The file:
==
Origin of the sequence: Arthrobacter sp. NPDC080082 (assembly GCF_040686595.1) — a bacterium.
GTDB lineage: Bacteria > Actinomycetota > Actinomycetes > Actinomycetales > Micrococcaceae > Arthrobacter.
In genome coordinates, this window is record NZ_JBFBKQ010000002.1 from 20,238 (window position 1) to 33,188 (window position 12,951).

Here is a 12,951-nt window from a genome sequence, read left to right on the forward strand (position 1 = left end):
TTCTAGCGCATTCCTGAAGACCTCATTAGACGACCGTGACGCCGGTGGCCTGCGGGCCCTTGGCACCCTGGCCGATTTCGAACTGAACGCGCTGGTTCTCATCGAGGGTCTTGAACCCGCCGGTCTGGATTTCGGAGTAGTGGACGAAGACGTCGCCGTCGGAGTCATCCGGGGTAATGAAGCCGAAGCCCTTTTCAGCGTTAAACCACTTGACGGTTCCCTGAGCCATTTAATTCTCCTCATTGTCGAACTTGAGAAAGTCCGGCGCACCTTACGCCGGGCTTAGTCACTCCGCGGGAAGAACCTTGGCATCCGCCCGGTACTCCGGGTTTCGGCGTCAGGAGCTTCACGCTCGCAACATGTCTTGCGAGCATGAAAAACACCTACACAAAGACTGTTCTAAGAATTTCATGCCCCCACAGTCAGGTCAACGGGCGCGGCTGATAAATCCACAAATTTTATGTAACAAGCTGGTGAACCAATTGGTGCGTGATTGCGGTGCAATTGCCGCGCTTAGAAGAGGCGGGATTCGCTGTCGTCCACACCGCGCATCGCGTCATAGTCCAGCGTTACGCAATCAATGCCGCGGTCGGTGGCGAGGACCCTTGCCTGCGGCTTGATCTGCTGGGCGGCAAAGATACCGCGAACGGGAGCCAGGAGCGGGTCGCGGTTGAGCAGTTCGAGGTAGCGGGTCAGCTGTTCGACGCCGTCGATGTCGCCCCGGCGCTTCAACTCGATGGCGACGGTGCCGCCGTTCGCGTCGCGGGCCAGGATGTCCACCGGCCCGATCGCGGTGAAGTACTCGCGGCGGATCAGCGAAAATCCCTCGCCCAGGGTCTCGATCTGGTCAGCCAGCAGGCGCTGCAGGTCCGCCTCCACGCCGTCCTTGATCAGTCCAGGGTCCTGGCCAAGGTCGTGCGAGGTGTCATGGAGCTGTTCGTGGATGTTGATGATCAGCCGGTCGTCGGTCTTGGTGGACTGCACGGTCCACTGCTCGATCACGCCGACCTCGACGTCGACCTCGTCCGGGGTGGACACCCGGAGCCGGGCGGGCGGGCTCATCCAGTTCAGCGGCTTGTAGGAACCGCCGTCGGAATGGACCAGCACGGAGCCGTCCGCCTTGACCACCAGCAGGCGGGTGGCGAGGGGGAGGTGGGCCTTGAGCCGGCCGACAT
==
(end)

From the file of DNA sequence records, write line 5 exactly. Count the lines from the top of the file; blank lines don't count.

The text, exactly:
TTCTAGCGCATTCCTGAAGACCTCATTAGACGACCGTGACGCCGGTGGCCTGCGGGCCCTTGGCACCCTGGCCGATTTCGAACTGAACGCGCTGGTTCTCATCGAGGGTCTTGAACCCGCCGGTCTGGATTTCGGAGTAGTGGACGAAGACGTCGCCGTCGGAGTCATCCGGGGTAATGAAGCCGAAGCCCTTTTCAGCGTTAAACCACTTGACGGTTCCCTGAGCCATTTAATTCTCCTCATTGTCGAACTTGAGAAAGTCCGGCGCACCTTACGCCGGGCTTAGTCACTCCGCGGGAAGAACCTTGGCATCCGCCCGGTACTCCGGGTTTCGGCGTCAGGAGCTTCACGCTCGCAACATGTCTTGCGAGCATGAAAAACACCTACACAAAGACTGTTCTAAGAATTTCATGCCCCCACAGTCAGGTCAACGGGCGCGGCTGATAAATCCACAAATTTTATGTAACAAGCTGGTGAACCAATTGGTGCGTGATTGCGGTGCAATTGCCGCGCTTAGAAGAGGCGGGATTCGCTGTCGTCCACACCGCGCATCGCGTCATAGTCCAGCGTTACGCAATCAATGCCGCGGTCGGTGGCGAGGACCCTTGCCTGCGGCTTGATCTGCTGGGCGGCAAAGATACCGCGAACGGGAGCCAGGAGCGGGTCGCGGTTGAGCAGTTCGAGGTAGCGGGTCAGCTGTTCGACGCCGTCGATGTCGCCCCGGCGCTTCAACTCGATGGCGACGGTGCCGCCGTTCGCGTCGCGGGCCAGGATGTCCACCGGCCCGATCGCGGTGAAGTACTCGCGGCGGATCAGCGAAAATCCCTCGCCCAGGGTCTCGATCTGGTCAGCCAGCAGGCGCTGCAGGTCCGCCTCCACGCCGTCCTTGATCAGTCCAGGGTCCTGGCCAAGGTCGTGCGAGGTGTCATGGAGCTGTTCGTGGATGTTGATGATCAGCCGGTCGTCGGTCTTGGTGGACTGCACGGTCCACTGCTCGATCACGCCGACCTCGACGTCGACCTCGTCCGGGGTGGACACCCGGAGCCGGGCGGGCGGGCTCATCCAGTTCAGCGGCTTGTAGGAACCGCCGTCGGAATGGACCAGCACGGAGCCGTCCGCCTTGACCACCAGCAGGCGGGTGGCGAGGGGGAGGTGGGCCTTGAGCCGGCCGACAT